Shortly before the coronavirus pandemic began, a high number of young adults still lived with their parents. A study from the Pew Research Center showed that 47% of people ages 18-29 lived at home with one or more parents before the pandemic. In July of 2020, that number went up to 52%.
This trend crossed all race, gender, and geographical region lines. Eleven percent of these young adults were neither employed nor attending school.
Younger People Do Not Feel as Much Pressure to Couple up
Another study done by the Pew Research Center last year showed that many adults have become frustrated and less interested in dating than previous generations. Of those who are not married or in a relationship but want to date, 67% said their dating lives are not doing well. In addition, 75% said finding someone to date in the previous year proved to be difficult. This trend contributes to many younger people not being in a hurry to have their own place.
Students Often Return Home After Trouble Adjusting to College
In past generations, the expectation for graduating high school students was that they attend a four-year university. Going back home after getting their diploma was not a given for those going to school out of town. Today’s generation often postpones college plans or opts not to go at all.
Many young adults who do begin a college career become overwhelmed when adjusting to academic life. The pressures of adult academics, school work, and choosing a career can place enormous pressure on a person.
Many people who have parents who tended to do a lot for them find it challenging to switch to “adulting” while away at college. Tasks like waking up on time, paying their bills, and doing their laundry can prove daunting.
Difficulty Learning to Postpone Payoffs
One of the fundamental truths in life has to do with learning to postpone satisfaction. College students have to wait years before receiving their diplomas. When entering the workforce, they typically begin at an entry-level position. These young adults must learn to work hard before payoffs like promotions, raises, and better benefits start.
For individuals raised in the age of the internet, this type of patience may not come easily. Their formative years were spent being able to access information immediately. Communication with friends, family, and strangers around the world was just a few keystrokes away.
Music and movies can be downloaded in seconds. Whatever cuisine a young adult craves can be delivered to their front door in minutes.
Growing up in a world that does not foster a sense of working hard and waiting for payoffs can have a negative impact on becoming an adult. This trend makes it difficult for many people to have the patience to develop a career that doesn’t provide instant satisfaction and benefits.
For this reason, many simply do not leave the nest because they don’t have a complete understanding of how the adult world works.
Addiction and Mental Health Issues Can Contribute to Failure to Launch
Sometimes a young adult who has no real plan to leave home may be dealing with some very grownup problems. If they suffer from addiction to alcohol or drugs, this likely contributes to a lack of desire to move out and accept more responsibility.
Young people who struggle to manage their mental health often feel a need to stick close to home. They may be afraid to grow up and live independently due to a fear of their mental health becoming worse.
These individuals may not fully understand the skills they need to be out on their own. These skills can include budgeting, bill paying, grocery shopping, and cooking. For them, staying home and letting mom or dad stay at the helm feels safer.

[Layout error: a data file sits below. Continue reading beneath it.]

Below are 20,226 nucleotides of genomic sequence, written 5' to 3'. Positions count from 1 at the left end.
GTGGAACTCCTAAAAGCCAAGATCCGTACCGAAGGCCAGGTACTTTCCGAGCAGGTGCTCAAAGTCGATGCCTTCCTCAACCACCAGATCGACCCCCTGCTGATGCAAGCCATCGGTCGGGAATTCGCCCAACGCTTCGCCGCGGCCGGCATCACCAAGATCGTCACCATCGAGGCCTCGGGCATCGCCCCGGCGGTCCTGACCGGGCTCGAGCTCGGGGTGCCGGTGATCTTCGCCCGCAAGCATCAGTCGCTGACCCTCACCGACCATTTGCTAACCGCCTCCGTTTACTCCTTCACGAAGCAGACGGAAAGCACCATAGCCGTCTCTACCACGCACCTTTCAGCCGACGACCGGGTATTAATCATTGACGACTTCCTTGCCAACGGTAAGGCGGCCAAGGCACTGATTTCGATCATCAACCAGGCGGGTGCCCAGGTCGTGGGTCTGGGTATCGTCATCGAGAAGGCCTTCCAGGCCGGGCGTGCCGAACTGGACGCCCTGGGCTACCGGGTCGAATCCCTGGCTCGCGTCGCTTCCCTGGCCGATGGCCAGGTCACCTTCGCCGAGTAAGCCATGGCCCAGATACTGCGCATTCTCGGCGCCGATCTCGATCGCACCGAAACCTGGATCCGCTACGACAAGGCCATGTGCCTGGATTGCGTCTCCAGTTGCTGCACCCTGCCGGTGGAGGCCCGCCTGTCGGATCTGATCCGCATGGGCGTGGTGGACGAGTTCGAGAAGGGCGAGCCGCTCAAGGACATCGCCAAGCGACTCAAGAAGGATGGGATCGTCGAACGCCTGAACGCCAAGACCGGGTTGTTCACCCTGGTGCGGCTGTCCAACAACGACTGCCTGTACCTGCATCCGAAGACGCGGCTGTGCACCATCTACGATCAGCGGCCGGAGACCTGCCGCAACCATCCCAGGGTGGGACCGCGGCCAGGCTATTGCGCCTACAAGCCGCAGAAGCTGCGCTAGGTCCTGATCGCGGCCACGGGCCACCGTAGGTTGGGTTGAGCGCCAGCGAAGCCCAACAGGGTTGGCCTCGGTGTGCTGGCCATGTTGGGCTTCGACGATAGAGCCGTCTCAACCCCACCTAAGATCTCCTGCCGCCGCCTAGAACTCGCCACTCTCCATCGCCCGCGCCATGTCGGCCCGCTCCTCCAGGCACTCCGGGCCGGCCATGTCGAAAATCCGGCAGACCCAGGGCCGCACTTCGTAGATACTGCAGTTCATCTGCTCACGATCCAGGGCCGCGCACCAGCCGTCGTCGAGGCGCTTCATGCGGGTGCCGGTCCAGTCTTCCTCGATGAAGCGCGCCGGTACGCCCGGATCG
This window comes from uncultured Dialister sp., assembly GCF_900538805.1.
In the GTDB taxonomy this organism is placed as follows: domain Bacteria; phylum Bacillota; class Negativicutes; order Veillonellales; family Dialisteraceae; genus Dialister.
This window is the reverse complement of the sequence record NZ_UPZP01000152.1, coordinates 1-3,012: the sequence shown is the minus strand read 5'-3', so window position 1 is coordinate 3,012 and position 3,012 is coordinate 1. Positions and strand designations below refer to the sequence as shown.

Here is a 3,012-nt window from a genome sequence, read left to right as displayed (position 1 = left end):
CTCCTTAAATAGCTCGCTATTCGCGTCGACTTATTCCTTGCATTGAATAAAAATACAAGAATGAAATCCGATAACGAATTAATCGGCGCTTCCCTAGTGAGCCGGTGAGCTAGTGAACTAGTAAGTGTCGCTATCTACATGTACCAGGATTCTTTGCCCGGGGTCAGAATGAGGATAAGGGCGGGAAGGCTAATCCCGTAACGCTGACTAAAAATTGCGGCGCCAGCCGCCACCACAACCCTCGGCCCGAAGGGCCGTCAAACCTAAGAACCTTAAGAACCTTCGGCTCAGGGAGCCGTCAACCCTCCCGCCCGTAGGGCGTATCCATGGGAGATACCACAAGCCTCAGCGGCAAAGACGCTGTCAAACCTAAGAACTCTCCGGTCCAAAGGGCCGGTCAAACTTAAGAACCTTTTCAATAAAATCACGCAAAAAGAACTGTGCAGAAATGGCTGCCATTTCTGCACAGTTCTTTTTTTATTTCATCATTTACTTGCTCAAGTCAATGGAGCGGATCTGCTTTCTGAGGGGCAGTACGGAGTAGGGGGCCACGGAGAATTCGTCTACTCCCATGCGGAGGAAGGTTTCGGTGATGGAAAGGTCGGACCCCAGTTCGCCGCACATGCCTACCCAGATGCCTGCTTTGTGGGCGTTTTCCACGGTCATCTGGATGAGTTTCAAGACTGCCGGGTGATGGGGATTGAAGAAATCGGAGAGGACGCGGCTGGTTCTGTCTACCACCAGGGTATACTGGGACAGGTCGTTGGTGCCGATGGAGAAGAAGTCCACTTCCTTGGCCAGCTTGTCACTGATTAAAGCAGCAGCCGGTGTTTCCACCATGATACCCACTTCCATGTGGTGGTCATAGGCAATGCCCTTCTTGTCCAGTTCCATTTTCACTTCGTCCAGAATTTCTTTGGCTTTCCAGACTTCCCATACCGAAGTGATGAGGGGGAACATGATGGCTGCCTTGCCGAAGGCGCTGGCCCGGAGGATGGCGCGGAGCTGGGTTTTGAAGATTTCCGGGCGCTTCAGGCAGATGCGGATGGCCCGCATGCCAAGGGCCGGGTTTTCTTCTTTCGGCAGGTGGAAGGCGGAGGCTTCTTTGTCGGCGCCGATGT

Seeking Help for Failure to Launch
When a child has demonstrated a clear failure to launch, a conversation with them can start the ball rolling. Parents should let their children know that while they understand they need assistance in changing, they also have to take some responsibility. A parent can offer empathy and make it clear that everyone has to grow up; adulting does not fall under the heading of “optional.”
Professional programs can address the issue of failure to launch. These treatment programs typically require the adult child attends a residential facility. The program will provide the individual with time away from their parents’ home, providing a needed break for both the child and their parents.
This type of program teaches young adults basic life skills that take away some of the mystery of being responsible for themselves. They also offer educational and career counseling to help their clients set goals. Sessions with counselors help young people transition into lasting adulthood.
Parents should look for programs that address any substance use disorders or mental health diagnoses that accompany the failure to launch. The combined treatment modalities of these types of programs help young adults become confident and eager to assume adult status.
If you have an adult child who still lives at home and shows no desire to move out, you may be dealing with what’s called a “failure to launch.” This condition involves an adult who still lives with their parents and seems unwilling to grow up and move out. They may suffer from uncertainty about how to be an adult, experience addiction, or have mental health issues. Sustain Recovery treats young adults who have demonstrated a failure to launch. We help them develop excitement about growing up, gaining autonomy, and living on their own. We teach life skills, provide educational and career counseling, and offer regular therapy sessions to help young people develop an understanding of their issues and how to resolve them. We also treat addiction and mental health issues. If you need help launching your child into permanent adulthood, call Sustain Recovery today at (949) 407-9052 to get started.